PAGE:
Associate Chair of Research, Department of Radiology at University of
Pennsylvania, Deputy Chair of ACRIN, and one of the leading investigators in
this trial. "The use of MRI can enable us to view residual untreated tumors,
and enable us to possibly treat an even larger portion of the tumor
"We are excited about the potential of ExAblate in the breast tumor
setting. Our studies to date indicate that we can use focused ultrasound
energy to destroy breast tumors, while minimizing the risk of damage to
overlaying and surrounding tissue," said Kobi Vortman, PhD, President and
Chief Executive Officer of InSightec. "ExAblate has already transformed
medical practice by giving women with uterine fibroids options other than
hysterectomies or surgical removal and we hope it will have the same effect
in changing the treatment paradigm for early-stage breast cancer."
Upon successful completion of this Phase II, the company plans to embark
upon a Phase III trial which would involve no excision of the breast tumor,
and represent a truly non-invasive alternative to current breast surgery.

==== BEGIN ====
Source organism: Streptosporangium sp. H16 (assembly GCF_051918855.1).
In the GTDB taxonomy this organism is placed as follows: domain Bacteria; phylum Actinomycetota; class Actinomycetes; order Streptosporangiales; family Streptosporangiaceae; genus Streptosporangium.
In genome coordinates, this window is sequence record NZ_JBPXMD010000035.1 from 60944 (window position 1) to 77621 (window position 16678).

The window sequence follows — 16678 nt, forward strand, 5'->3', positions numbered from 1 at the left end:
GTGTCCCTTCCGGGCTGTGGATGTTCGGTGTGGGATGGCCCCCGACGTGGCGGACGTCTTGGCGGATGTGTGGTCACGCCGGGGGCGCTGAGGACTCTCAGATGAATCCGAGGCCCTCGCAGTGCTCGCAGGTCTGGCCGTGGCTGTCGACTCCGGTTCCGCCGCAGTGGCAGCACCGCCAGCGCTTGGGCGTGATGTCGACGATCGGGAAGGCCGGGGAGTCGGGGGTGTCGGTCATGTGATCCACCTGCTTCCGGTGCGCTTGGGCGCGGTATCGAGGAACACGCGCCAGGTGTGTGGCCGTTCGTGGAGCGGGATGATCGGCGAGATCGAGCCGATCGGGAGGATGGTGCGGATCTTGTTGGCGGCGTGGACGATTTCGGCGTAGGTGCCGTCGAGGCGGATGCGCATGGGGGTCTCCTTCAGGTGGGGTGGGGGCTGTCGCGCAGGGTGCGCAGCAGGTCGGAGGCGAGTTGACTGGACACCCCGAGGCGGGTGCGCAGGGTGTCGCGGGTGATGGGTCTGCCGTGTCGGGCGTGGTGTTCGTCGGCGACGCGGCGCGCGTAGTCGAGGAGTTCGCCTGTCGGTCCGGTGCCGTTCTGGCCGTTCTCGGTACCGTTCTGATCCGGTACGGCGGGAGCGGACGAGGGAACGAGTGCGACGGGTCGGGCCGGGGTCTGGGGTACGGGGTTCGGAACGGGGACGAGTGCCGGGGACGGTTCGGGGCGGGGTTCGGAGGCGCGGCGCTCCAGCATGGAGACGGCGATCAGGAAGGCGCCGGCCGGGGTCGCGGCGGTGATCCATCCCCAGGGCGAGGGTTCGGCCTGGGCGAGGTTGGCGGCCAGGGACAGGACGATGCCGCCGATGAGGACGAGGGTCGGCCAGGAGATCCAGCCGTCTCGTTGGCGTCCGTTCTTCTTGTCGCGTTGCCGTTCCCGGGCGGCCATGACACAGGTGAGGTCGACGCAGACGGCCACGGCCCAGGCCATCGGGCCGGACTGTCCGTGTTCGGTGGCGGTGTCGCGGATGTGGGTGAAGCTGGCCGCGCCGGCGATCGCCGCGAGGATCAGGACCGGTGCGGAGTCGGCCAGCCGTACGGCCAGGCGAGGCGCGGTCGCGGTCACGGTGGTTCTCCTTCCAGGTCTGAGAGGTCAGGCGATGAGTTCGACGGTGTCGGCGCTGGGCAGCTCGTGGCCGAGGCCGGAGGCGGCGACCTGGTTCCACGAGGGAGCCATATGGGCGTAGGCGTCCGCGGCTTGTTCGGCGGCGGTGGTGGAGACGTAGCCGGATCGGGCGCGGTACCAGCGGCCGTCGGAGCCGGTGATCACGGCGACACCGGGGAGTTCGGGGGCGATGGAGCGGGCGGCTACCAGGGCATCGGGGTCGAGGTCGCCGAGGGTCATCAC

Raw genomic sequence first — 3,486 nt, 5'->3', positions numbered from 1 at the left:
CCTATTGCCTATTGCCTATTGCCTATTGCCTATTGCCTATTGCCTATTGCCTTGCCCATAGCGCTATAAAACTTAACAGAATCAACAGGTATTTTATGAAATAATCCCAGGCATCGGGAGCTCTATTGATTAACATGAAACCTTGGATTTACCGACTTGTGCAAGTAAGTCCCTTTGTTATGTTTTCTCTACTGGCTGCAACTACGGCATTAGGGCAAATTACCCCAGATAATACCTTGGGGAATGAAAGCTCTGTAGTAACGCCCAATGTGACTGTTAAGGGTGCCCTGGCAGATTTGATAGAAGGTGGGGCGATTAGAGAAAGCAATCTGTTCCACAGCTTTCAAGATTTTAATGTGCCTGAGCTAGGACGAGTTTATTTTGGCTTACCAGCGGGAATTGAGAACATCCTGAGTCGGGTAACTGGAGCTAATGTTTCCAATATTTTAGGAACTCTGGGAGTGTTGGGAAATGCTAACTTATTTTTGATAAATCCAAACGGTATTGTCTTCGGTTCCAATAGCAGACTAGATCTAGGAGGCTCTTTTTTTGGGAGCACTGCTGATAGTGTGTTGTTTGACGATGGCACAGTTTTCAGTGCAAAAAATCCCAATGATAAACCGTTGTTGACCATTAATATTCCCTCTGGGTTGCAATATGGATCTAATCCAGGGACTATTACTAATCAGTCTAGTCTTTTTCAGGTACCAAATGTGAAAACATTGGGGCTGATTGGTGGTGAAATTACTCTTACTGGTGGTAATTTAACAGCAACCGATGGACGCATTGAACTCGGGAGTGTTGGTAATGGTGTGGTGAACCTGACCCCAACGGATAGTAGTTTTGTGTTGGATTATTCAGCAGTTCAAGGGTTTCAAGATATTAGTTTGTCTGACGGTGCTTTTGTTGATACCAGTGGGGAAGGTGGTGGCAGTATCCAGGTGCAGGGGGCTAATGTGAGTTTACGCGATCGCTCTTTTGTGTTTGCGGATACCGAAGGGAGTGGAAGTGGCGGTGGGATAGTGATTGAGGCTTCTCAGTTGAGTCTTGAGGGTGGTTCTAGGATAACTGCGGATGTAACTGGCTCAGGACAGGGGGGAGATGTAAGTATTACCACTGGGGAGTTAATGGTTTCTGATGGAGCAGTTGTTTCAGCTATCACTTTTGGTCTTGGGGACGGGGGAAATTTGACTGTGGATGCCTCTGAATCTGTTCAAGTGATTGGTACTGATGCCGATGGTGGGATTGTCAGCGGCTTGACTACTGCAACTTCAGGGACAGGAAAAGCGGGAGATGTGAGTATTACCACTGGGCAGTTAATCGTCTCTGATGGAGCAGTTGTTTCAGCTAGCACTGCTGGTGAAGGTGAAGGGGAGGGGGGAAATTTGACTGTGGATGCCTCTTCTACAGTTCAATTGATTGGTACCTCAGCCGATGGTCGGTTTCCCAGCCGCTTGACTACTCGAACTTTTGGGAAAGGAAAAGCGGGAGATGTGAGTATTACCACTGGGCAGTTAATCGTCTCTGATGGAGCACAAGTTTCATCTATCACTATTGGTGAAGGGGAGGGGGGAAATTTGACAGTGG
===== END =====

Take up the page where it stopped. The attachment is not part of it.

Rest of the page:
This non-invasive treatment would avoid the principal drawbacks of
surgery including surgical trauma to healthy tissue, tissue scarring and
complications such as blood clots, serious infection, excessive bleeding and
potential cosmetic deformities of the affected breast.
The ExAblate 2000 system will be exhibited at the Annual Meeting of the
Radiology Society of North America, RSNA, November 27 to December 2, 2005 at
theGE Healthcare booth, #7714 in the North Hall.
Also at RSNA, ACRIN research will be featured along with other ACR
highlights related to research, information, advocacy and education at the
ACR booth (#3950 South Building, Hall A)
About Breast Cancer
In the United States, breast cancer is the leading form of cancer among
women, and ranks second among cancer deaths in women, behind lung cancer.
According to the Mayo Clinic, it is estimated that in the United States